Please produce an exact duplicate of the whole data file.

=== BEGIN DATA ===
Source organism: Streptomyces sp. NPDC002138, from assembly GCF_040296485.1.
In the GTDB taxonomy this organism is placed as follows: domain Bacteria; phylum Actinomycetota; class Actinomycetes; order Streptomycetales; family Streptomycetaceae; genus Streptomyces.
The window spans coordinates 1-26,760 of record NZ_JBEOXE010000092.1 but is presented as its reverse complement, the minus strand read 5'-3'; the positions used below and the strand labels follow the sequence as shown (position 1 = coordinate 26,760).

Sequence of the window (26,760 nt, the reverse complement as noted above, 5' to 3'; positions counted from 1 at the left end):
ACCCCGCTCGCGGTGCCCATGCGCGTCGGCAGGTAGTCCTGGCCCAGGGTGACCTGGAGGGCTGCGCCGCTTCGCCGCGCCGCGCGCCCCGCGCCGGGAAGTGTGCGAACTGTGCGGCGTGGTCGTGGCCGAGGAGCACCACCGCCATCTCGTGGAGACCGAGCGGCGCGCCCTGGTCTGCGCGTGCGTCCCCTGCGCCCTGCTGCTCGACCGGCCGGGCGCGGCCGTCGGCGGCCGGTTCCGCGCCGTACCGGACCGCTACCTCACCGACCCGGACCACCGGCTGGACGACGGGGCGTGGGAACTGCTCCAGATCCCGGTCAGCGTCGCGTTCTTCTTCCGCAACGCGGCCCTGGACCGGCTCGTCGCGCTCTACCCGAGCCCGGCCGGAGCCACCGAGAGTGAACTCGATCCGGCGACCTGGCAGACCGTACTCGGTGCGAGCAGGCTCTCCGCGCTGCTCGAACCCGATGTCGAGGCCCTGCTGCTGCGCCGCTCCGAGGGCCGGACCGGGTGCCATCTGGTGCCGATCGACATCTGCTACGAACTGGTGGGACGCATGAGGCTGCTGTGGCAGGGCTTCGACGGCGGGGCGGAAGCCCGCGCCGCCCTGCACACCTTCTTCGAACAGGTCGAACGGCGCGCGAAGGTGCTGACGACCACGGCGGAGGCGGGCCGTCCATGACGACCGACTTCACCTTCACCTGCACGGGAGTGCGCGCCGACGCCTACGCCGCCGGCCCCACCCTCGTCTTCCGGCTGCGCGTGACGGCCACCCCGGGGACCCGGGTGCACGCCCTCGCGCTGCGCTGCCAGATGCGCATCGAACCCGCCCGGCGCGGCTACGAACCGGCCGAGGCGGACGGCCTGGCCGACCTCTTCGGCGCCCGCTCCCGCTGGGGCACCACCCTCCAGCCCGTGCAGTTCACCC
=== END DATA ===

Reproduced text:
Source organism: Streptomyces sp. NPDC002138, from assembly GCF_040296485.1.
In the GTDB taxonomy this organism is placed as follows: domain Bacteria; phylum Actinomycetota; class Actinomycetes; order Streptomycetales; family Streptomycetaceae; genus Streptomyces.
The window spans coordinates 1-26,760 of record NZ_JBEOXE010000092.1 but is presented as its reverse complement, the minus strand read 5'-3'; the positions used below and the strand labels follow the sequence as shown (position 1 = coordinate 26,760).

Sequence of the window (26,760 nt, the reverse complement as noted above, 5' to 3'; positions counted from 1 at the left end):
ACCCCGCTCGCGGTGCCCATGCGCGTCGGCAGGTAGTCCTGGCCCAGGGTGACCTGGAGGGCTGCGCCGCTTCGCCGCGCCGCGCGCCCCGCGCCGGGAAGTGTGCGAACTGTGCGGCGTGGTCGTGGCCGAGGAGCACCACCGCCATCTCGTGGAGACCGAGCGGCGCGCCCTGGTCTGCGCGTGCGTCCCCTGCGCCCTGCTGCTCGACCGGCCGGGCGCGGCCGTCGGCGGCCGGTTCCGCGCCGTACCGGACCGCTACCTCACCGACCCGGACCACCGGCTGGACGACGGGGCGTGGGAACTGCTCCAGATCCCGGTCAGCGTCGCGTTCTTCTTCCGCAACGCGGCCCTGGACCGGCTCGTCGCGCTCTACCCGAGCCCGGCCGGAGCCACCGAGAGTGAACTCGATCCGGCGACCTGGCAGACCGTACTCGGTGCGAGCAGGCTCTCCGCGCTGCTCGAACCCGATGTCGAGGCCCTGCTGCTGCGCCGCTCCGAGGGCCGGACCGGGTGCCATCTGGTGCCGATCGACATCTGCTACGAACTGGTGGGACGCATGAGGCTGCTGTGGCAGGGCTTCGACGGCGGGGCGGAAGCCCGCGCCGCCCTGCACACCTTCTTCGAACAGGTCGAACGGCGCGCGAAGGTGCTGACGACCACGGCGGAGGCGGGCCGTCCATGACGACCGACTTCACCTTCACCTGCACGGGAGTGCGCGCCGACGCCTACGCCGCCGGCCCCACCCTCGTCTTCCGGCTGCGCGTGACGGCCACCCCGGGGACCCGGGTGCACGCCCTCGCGCTGCGCTGCCAGATGCGCATCGAACCCGCCCGGCGCGGCTACGAACCGGCCGAGGCGGACGGCCTGGCCGACCTCTTCGGCGCCCGCTCCCGCTGGGGCACCACCCTCCAGCCCGTGCAGTTCACCC